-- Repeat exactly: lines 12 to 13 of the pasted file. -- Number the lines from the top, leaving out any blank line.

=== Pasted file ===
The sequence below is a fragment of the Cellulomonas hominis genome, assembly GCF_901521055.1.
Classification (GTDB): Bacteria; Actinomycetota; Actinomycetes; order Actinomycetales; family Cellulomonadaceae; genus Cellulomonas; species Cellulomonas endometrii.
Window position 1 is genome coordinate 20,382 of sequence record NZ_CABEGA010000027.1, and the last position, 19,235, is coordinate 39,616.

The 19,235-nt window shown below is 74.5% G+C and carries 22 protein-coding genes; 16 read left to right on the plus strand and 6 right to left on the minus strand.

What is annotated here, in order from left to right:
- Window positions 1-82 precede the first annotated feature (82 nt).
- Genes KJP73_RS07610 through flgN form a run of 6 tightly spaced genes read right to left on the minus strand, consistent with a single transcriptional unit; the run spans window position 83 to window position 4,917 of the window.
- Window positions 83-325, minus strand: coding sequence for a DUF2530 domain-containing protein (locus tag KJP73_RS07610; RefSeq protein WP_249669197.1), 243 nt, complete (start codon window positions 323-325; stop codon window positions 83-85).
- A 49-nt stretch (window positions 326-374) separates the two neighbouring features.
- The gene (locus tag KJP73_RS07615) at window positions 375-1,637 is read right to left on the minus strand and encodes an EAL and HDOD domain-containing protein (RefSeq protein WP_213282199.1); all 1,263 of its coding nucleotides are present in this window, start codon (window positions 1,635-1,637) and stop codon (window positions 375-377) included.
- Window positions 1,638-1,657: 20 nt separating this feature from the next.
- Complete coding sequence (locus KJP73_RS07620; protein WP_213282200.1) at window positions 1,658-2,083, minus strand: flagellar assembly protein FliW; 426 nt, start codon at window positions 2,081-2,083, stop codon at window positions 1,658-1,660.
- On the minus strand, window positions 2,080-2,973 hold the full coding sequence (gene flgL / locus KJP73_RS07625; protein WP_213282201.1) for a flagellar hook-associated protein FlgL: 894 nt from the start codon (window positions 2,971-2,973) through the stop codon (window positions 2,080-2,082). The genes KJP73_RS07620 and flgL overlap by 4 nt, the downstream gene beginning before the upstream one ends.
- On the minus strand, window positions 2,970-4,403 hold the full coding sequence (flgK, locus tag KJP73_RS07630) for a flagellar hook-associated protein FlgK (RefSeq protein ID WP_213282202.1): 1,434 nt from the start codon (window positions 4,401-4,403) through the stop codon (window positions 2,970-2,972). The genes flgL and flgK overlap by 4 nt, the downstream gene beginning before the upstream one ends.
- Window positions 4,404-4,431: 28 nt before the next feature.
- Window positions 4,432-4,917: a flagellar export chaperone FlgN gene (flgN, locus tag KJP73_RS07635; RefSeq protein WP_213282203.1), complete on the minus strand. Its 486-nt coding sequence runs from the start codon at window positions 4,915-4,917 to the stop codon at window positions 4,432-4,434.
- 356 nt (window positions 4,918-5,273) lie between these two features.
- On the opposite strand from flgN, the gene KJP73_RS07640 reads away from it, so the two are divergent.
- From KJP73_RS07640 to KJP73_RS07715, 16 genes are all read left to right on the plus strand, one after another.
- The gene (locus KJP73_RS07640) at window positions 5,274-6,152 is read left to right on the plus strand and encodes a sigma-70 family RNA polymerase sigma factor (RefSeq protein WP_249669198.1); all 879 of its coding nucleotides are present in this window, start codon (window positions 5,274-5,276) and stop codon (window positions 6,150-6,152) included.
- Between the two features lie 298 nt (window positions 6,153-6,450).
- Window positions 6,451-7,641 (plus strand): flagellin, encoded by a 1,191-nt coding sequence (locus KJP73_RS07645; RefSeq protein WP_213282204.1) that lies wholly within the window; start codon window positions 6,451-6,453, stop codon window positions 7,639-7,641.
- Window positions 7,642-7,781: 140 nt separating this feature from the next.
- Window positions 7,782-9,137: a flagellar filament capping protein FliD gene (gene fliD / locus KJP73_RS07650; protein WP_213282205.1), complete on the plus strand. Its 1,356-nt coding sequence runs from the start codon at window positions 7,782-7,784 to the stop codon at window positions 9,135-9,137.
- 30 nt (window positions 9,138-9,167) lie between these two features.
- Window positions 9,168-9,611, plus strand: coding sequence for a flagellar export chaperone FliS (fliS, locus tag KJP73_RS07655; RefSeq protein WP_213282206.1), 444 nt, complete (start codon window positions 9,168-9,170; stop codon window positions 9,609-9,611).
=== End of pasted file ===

- Complete coding sequence (locus KJP73_RS07620; protein WP_213282200.1) at window positions 1,658-2,083, minus strand: flagellar assembly protein FliW; 426 nt, start codon at window positions 2,081-2,083, stop codon at window positions 1,658-1,660.
- On the minus strand, window positions 2,080-2,973 hold the full coding sequence (gene flgL / locus KJP73_RS07625; protein WP_213282201.1) for a flagellar hook-associated protein FlgL: 894 nt from the start codon (window positions 2,971-2,973) through the stop codon (window positions 2,080-2,082). The genes KJP73_RS07620 and flgL overlap by 4 nt, the downstream gene beginning before the upstream one ends.